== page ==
The Halloween Gods had struck me down for my hubris during week five with a stomach bug. Thankfully I am all caught up with the 61 Days of Halloween on Shudder to write my week five recap.

So, what were the offerings and how do I rank them? Let’s go.

Now to go catch up with week six.

#7 – Nightmare Cinema

Nightmare Cinema is a horror anthology. It’s not my favorite of the anthologies shown during the 61 Days of Halloween so far, nor is it my favorite of the movies shown in week five. The only real segment that felt worth watching was the final segment involving ghosts and a vengeful carjacker. Even with that being said, the segment was still a bit of a mess. The shorts are presented as films in a purgatoryesque movie theater where they are being shown their sins or whatever. The whole project feels like it is more of a failed horror anthology television show than a cohesive anthology film.

It’s not great.

#6 – The Lift

This horror film from the Netherlands, The Lift, is a little bit goofy and not written well, but still pretty fun. You’d be surprised how many ways an elevator can kill people. Well, there’s really only two or three… but they sure are fun to watch. The movie follows an elevator technician who discovers a computerized menace that has caused an elevator to become homicidal.

Honestly, it sounds like a standup bit, I know, but it’s worth seeing for the novelty of the elevator killing people. The story around it is kind of terrible, including the awful subplot about adultery, but you gotta take the bad (poor writing) with the good (elevator murder).

#5 – Dead and Buried

What happens when you get Dan O’Bannon as your screenwriter about two years after Alien? You get this delightful little seaside horror tale called Dead & Buried. The movie, dated to 1981, feels like it is firmly planted in the storytelling and aesthetics of the late 1970s, but it isn’t a terrible thing, either. The film is very modest in budget and means, telling a limited tale about disappearing strangers in a seaside community and a mortician who seems to know more than he lets on. It also has a rather fun twist ending which, ultimately isn’t that shocking, but has a fun reveal regardless.

All in all, a surprisingly fun like slice of horror. Plus, a surprising appearance by a pre-Freddy Robert Englund.

#4 – The Mimic

K-Horror has been a big feature of Shudder’s 61 Days of Halloween and as a whole, they’ve largely worked as good Halloween flicks for the event. They also come off as surprisingly worldly. The Mimic is a good example of this.

Based on a Korean folktale about the Tiger of Jangsan, the film follows a family, struggling with the loss of a child, under assault by the supernatural entity. The film plays a bit with themes of isolation quite well, and it really ratchets up the tension inherent of the Tiger’s ability: it mimics voices to lure the unsuspecting. The film has some generally creepy moments and while it has some culturally-specific moments, anyone should be able to dive in and enjoy it. Overall, a solid pick.

#3 – Daniel Isn’t Real

Daniel Isn’t Real was one of the first Shudder exclusives I had heard of, but never got around to seeing. Thankfully I finally sat down to watch it and it turned out to be one of my favorite films of the week.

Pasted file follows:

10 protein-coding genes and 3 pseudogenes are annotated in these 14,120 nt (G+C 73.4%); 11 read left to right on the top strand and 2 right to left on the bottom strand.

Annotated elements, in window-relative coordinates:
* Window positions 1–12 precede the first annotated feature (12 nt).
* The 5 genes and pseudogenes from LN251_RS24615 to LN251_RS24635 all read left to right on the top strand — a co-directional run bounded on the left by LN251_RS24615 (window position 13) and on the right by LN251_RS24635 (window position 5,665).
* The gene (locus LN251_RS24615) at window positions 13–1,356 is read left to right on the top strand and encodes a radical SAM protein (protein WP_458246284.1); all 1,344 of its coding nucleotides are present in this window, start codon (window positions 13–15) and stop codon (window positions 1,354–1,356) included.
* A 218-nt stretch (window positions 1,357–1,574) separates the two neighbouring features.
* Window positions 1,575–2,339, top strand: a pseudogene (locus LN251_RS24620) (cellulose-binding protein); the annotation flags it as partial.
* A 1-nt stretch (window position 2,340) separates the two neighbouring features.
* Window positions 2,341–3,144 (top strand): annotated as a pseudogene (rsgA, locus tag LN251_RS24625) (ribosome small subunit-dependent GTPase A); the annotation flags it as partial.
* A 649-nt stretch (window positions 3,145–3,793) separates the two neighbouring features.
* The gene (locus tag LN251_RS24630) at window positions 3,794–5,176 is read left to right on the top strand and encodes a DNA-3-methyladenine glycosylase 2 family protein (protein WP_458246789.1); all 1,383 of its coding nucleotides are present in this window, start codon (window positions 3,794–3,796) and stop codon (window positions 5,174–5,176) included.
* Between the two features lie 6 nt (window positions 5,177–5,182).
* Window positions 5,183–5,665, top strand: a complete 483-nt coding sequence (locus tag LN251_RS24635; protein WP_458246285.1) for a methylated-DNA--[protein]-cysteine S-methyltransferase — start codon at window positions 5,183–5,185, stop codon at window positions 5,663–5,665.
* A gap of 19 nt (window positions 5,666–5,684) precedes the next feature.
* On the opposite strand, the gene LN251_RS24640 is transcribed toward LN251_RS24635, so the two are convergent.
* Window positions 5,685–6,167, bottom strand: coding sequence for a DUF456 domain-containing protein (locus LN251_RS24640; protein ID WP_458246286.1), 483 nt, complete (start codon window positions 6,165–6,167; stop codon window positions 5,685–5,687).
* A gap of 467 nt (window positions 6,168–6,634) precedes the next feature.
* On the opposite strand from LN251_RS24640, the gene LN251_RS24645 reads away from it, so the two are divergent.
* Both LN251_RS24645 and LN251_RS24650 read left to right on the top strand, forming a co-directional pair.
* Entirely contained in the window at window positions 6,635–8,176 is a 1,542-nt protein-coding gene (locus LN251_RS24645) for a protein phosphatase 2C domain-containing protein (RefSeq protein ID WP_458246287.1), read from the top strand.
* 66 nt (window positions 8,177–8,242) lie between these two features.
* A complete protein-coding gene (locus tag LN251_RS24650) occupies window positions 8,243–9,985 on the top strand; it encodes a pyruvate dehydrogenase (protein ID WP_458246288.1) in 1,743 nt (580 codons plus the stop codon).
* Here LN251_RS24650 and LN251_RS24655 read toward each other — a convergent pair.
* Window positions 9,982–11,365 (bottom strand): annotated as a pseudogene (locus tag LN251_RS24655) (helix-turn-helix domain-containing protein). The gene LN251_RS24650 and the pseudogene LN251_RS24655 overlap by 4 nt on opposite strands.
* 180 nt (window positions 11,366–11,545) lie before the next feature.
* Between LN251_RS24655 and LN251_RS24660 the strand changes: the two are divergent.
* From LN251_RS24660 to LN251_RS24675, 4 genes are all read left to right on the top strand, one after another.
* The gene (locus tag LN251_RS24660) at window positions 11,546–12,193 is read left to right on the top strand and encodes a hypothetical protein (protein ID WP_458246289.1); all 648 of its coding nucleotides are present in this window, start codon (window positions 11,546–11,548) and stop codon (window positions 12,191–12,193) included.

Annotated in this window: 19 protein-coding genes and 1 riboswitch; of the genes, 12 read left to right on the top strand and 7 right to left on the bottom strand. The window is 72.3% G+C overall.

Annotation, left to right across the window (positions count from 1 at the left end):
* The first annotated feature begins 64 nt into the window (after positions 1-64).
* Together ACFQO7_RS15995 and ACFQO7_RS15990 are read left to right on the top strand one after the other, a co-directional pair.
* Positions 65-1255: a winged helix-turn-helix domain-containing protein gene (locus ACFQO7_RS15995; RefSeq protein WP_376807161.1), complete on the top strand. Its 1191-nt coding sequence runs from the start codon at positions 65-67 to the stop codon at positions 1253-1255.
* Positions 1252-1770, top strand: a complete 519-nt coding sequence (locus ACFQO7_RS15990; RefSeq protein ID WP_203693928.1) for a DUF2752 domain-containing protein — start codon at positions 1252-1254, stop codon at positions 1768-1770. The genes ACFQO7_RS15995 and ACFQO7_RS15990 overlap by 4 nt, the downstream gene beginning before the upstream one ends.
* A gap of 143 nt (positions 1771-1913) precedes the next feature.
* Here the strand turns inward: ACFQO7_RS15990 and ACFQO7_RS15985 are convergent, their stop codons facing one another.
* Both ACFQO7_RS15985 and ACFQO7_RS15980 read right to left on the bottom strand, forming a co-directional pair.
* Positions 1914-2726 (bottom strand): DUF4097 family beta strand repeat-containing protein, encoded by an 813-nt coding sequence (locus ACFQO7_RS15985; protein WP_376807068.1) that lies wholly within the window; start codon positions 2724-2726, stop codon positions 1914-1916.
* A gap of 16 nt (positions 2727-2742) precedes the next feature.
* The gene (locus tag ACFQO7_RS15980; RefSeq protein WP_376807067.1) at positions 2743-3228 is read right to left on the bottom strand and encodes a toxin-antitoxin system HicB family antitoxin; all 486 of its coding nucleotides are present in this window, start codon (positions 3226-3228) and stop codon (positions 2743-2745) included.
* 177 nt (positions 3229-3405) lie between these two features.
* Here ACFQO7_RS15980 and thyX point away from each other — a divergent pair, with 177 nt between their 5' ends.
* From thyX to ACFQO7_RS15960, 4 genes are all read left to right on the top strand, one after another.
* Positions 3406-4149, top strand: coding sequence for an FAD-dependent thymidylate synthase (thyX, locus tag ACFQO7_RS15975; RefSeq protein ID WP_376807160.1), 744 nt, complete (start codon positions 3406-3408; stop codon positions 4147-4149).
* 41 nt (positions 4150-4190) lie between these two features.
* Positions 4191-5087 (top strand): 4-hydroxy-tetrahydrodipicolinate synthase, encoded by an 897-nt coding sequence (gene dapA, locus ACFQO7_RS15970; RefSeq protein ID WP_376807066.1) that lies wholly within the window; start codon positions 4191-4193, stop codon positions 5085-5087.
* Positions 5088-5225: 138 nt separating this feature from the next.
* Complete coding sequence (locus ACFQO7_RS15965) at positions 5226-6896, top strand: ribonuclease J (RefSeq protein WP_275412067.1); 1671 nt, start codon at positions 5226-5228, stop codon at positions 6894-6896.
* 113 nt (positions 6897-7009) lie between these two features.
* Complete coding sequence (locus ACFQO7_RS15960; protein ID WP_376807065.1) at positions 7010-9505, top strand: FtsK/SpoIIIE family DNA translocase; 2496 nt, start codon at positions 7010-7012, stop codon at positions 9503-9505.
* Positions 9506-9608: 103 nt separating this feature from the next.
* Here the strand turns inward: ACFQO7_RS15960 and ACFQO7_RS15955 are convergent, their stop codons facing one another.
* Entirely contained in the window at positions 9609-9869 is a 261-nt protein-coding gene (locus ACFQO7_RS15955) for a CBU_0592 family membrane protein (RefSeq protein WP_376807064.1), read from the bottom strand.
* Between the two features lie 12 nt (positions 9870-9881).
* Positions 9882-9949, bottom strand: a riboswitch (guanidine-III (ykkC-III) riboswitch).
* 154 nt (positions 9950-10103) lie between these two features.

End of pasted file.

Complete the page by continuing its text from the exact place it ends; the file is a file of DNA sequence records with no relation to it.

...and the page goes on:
The movie follows a young man from a family troubled by mental illness who develops an imaginary friend as a child, who is not so imaginary back then, or now, when he resurfaces. The film is pretty stylish and presents some creepy moments involving possessions and influence. It’s particularly tense to watch if you cringe easily at people doing things against the will and hurting people in their lives.

The film also has the unique bonus of starring sons of major Hollywood figures: Miles Robbins, son of Tim Robbins, plays the protagonist, Luke, while Patrick Schwarzenegger plays the titular Daniel. I should not need to explain who Patrick’s father is…

#2 – Scare Me

We arrive at another Shudder exclusive that was surprisingly fun and an example of some of the more unique horror-comedy offerings on the service. Scare Me is a fun little film that follows two writers telling scary stories that grow increasingly personal until the early hours of the morning. There is a kind of manic improvisational energy to the whole thing, and while it is light on scares, ends up being a fun diversion for an October night.

You can read a more in-depth review of Scare Me here at Haunted MTL.

#1 – Wake Wood

Wake Wood surprised me. I had not heard of it before and I was pleasantly surprised to see the logo for Hammer Films pop up as I sat down to watch. Hammer Films’ recent resurgence has been fun to witness. The movie is a throwback to 1970s rural village horror and as a whole, it is quite fun. I could see this being made back in 1976 or so and turning out quite well.

The film itself is effective, carried largely by the performances of Aiden Gillen and Eva Birthistle as parents who strike a deal to bring their dead daughter back to life for three days. Unfortunately, secrets are kept and this deal goes south, as one would expect from a horror film. It just feels like a deliberately small-scale throwback and I really enjoyed it.

So those are the films of week five, ranked. What do you think? Feel free to let me know if you agree or disagree in the comments.

As for the lineup for the rest of the month, Shudder has us covered.

About the Author

David Davis is a writer, cartoonist, and educator in Southern California with an M.A. in literature and writing studies.

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